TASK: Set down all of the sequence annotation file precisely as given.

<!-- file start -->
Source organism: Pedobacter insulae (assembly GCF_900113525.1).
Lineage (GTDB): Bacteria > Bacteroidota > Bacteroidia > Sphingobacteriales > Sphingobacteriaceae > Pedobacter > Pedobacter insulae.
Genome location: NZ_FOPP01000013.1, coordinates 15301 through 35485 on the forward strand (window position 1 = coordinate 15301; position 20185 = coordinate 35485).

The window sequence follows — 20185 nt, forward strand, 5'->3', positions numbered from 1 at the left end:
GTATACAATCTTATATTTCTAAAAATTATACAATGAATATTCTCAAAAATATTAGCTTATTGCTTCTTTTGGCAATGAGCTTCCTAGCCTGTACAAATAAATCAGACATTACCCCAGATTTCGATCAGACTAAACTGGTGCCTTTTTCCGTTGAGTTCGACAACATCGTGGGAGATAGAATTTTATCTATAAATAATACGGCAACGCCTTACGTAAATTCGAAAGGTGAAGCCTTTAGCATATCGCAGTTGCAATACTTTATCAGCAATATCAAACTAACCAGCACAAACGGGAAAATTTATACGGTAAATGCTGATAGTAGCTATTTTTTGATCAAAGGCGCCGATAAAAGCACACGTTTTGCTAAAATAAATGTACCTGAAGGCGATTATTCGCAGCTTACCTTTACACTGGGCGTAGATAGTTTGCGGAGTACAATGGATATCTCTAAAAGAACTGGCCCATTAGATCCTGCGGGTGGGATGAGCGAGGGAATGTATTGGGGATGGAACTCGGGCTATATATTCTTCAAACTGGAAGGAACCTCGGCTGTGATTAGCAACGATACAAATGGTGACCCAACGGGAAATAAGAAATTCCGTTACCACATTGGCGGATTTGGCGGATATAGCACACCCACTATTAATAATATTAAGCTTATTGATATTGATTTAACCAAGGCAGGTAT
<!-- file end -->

Source organism: Pedobacter insulae (assembly GCF_900113525.1).
Lineage (GTDB): Bacteria > Bacteroidota > Bacteroidia > Sphingobacteriales > Sphingobacteriaceae > Pedobacter > Pedobacter insulae.
Genome location: NZ_FOPP01000013.1, coordinates 15301 through 35485 on the forward strand (window position 1 = coordinate 15301; position 20185 = coordinate 35485).

The window sequence follows — 20185 nt, forward strand, 5'->3', positions numbered from 1 at the left end:
GTATACAATCTTATATTTCTAAAAATTATACAATGAATATTCTCAAAAATATTAGCTTATTGCTTCTTTTGGCAATGAGCTTCCTAGCCTGTACAAATAAATCAGACATTACCCCAGATTTCGATCAGACTAAACTGGTGCCTTTTTCCGTTGAGTTCGACAACATCGTGGGAGATAGAATTTTATCTATAAATAATACGGCAACGCCTTACGTAAATTCGAAAGGTGAAGCCTTTAGCATATCGCAGTTGCAATACTTTATCAGCAATATCAAACTAACCAGCACAAACGGGAAAATTTATACGGTAAATGCTGATAGTAGCTATTTTTTGATCAAAGGCGCCGATAAAAGCACACGTTTTGCTAAAATAAATGTACCTGAAGGCGATTATTCGCAGCTTACCTTTACACTGGGCGTAGATAGTTTGCGGAGTACAATGGATATCTCTAAAAGAACTGGCCCATTAGATCCTGCGGGTGGGATGAGCGAGGGAATGTATTGGGGATGGAACTCGGGCTATATATTCTTCAAACTGGAAGGAACCTCGGCTGTGATTAGCAACGATACAAATGGTGACCCAACGGGAAATAAGAAATTCCGTTACCACATTGGCGGATTTGGCGGATATAGCACACCCACTATTAATAATATTAAGCTTATTGATATTGATTTAACCAAGGCAGGTAT